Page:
Alternative names
Epididymo-orchitis; Testis infection

Orchitis is an inflammation of one or both of the testicles, often caused by infection.

Causes, incidence, and risk factors

Orchitis may be caused by numerous bacterial and viral organisms. It is usually a consequence of epididymitis, which is inflammation of the epididymis (the tube which connects the vas deferens and the testicle).

The most common viral cause of orchitis is mumps. Approximately 30 % of patients who have mumps will develop orchitis during the course of the illness. It is most common in boys past puberty, rare before the age of 10. It usually manifests 4 to 6 days after the onset of mumps. In one-third of boys who get orchitis caused by mumps, testicular atrophy (shrinking of the testicles) will result.

For the bacterial causes, please refer to the epididymitis article. Of note, brucellosis is a rare disease in which orchitis develops in 2 to 20% of men with the disease.

Orchitis may also occur in conjunction with infections of the prostate or epididymis and, like those conditions, may occur as a manifestation of sexually-transmitted diseases such as gonorrhea or chlamydia. The incidence of sexually-transmitted orchitis or epididymitis is higher in men 19 to 35 years old.

Risk factors for non-sexually-transmitted orchitis include:

  • Inadequate immunization against mumps  
  • Older age (age greater than 45)  
  • Recurrent urinary tract infections  
  • Congenital abnormalities of the urinary tract  
  • Genito-urinary surgery and instrumentation  
  • Chronic indwelling urethral (Foley) catheter

Risk factors for sexually-transmitted orchitis include:

  • Multiple sexual partners  
  • Other high risk sexual behaviors.  
  • History of a sexual partner with a previously diagnosed STD  
  • Personal history of gonorrhea or other STD


  • Scrotal swelling  
  • Tender, swollen, heavy feeling in the testicle  
  • Tender, swollen groin area on affected side  
  • Fever  
  • Discharge from penis  
  • Pain with urination (dysuria)  
  • Pain with intercourse or ejaculation  
  • Groin pain  
  • Testicle pain aggravated by bowel movement or straining  
  • Blood in the semen

Signs and tests
Physical examination may reveal tender and enlarged lymph nodes in the groin (inguinal)area on the affected side. It may also show a tender and enlarged testicle on the affected side. A rectal examination may reveal an enlarged or tender prostate gland.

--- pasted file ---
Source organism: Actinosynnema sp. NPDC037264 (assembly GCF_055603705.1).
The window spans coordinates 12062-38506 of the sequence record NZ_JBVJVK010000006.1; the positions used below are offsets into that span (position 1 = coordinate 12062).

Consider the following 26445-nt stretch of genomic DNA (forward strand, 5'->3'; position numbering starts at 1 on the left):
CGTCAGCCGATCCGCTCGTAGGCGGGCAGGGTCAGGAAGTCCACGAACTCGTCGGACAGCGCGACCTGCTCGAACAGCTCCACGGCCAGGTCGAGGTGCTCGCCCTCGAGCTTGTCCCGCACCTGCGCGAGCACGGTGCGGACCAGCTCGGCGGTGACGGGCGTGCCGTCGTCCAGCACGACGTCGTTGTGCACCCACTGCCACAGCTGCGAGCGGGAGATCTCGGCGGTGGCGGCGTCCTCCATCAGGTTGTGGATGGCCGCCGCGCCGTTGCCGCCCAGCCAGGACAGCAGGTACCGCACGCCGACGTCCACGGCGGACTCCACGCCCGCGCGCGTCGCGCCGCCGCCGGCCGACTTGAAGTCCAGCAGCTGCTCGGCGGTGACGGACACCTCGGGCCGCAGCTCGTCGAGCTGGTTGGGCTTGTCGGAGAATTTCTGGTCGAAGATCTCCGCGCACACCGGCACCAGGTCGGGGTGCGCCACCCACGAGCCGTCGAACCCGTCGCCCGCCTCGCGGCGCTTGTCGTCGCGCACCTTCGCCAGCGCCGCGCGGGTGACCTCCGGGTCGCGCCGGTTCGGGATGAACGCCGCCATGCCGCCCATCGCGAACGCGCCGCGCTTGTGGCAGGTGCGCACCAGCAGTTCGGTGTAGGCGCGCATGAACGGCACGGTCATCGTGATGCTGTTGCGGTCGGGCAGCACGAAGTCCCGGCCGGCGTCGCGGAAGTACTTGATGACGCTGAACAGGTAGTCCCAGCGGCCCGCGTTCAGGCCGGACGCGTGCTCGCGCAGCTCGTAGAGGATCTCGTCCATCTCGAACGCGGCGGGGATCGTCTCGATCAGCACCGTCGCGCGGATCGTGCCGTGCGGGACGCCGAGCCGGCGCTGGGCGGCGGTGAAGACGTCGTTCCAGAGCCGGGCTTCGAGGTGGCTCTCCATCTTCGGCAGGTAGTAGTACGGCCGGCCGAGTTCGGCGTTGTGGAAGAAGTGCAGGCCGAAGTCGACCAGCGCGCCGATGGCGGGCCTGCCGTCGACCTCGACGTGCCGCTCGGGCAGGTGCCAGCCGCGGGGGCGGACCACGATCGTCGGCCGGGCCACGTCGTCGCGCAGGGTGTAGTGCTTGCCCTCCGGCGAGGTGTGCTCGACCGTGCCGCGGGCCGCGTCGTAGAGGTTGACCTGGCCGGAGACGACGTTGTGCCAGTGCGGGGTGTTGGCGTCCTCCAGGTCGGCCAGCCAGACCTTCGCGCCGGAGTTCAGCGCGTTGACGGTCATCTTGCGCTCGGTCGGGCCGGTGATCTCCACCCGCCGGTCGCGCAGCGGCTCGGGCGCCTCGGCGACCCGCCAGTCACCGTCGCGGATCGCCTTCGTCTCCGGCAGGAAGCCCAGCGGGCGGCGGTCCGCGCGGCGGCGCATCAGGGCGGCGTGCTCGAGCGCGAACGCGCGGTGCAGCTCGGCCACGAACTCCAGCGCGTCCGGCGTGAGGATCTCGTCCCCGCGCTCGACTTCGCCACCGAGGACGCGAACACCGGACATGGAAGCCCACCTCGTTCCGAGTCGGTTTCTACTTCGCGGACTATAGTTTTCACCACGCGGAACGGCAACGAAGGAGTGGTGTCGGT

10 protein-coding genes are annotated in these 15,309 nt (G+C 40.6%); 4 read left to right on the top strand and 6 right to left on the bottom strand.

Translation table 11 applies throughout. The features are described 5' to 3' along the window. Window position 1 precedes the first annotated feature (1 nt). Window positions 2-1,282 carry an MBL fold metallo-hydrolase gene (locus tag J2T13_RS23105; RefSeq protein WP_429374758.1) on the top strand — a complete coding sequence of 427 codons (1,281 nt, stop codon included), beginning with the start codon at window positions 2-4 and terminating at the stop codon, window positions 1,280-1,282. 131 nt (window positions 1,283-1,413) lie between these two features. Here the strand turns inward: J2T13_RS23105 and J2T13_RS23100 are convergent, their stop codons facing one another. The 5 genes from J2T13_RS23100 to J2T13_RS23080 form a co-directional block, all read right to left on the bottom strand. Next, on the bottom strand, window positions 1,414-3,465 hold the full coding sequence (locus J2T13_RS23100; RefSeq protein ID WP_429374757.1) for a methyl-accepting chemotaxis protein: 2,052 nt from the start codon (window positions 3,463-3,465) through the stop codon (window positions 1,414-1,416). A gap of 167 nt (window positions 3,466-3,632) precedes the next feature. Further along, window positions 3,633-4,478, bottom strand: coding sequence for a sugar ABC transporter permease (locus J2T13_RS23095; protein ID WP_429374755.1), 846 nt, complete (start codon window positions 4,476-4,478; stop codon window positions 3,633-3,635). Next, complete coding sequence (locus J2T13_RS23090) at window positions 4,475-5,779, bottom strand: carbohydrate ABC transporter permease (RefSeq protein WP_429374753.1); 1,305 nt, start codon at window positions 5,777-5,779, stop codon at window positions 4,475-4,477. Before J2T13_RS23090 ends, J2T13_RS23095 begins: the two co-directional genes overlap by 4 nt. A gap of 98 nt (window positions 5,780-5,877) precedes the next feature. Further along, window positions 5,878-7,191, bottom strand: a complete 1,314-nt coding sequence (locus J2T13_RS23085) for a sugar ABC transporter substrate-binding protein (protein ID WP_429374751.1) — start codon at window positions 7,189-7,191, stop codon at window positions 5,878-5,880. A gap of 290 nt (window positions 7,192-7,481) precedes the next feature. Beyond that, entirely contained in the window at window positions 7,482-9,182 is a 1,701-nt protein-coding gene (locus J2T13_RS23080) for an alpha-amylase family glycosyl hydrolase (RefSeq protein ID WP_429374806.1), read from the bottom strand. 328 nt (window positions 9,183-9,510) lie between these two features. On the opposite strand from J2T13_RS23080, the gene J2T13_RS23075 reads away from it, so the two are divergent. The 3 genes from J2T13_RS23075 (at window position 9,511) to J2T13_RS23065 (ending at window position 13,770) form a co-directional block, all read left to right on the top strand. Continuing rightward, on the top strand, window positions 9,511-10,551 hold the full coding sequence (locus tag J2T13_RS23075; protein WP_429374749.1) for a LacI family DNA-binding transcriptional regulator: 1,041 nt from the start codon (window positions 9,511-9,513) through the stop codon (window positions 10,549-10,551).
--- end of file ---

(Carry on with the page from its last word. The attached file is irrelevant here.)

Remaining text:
Testing may include:

  • A urinalysis  
  • Urine culture (clean catch) (the provider may request several specimens, including initial stream, mid-stream, and after prostate massage.)  
  • Tests to screen for chlamydia and gonorrhea (urethral smear)  
  • A CBC (complete blood count)  
  • Doppler ultrasound (to rule out testicular torsion). It also can confirm the diagnosis of orchitis by demonstrating increased blood flow to the region as well as characteristic finding of hypoechogeneic texture. This study can also detect scrotal abcesses.  
  • Testicular scan (nuclear medicine scan) may also be obtained to rule out torsion and can confirm the diagnosis of orchitis with increased blood flow.

MEDICATIONS to treat infection are prescribed if the causative agent is bacterial. Pain medications and anti-inflammatory medications are also commonly prescribed. In the case of gonorrhea or chlamydia, sexual partners must also be treated.

When orchitis is caused by viral agents, only analgesics (pain relievers) are prescribed. Bed rest, with elevation of the scrotum and ice packs applied to the area, is recommended.

Support Groups
National STD Hotline: (800)227-8922.

Expectations (prognosis)
With appropriate diagnosis and adequate treatment of bacterially-caused orchitis, normal function of the testicle is usually preserved.

Mumps orchitis cannot be treated and the outcome is unpredictable. Sterility has followed mumps orchitis.


Orchitis may cause infertility and atrophy (diminished size) of one or both testicles.

Other potential complications include scrotal abcess, testicular infarction, cutaneous scrotal fistula and chronic epididymitis.

Acute pain in the scrotum or testicles is a surgical emergency. If you experience acute pain in the scrotum or testicles, seek immediate medical attention.

Calling your health care provider
Call the local emergency number (such as 911) or go to the nearest emergency room if you experience an acute onset of testicular pain.

Immunization against mumps will prevent mumps-associated orchitis. Safer sex behaviors, such as monogamy and condom use, will decrease the chance of developing orchitis as a result of a sexually-transmitted disease.

Johns Hopkins patient information

Last revised: December 8, 2012
by Brenda A. Kuper, M.D.

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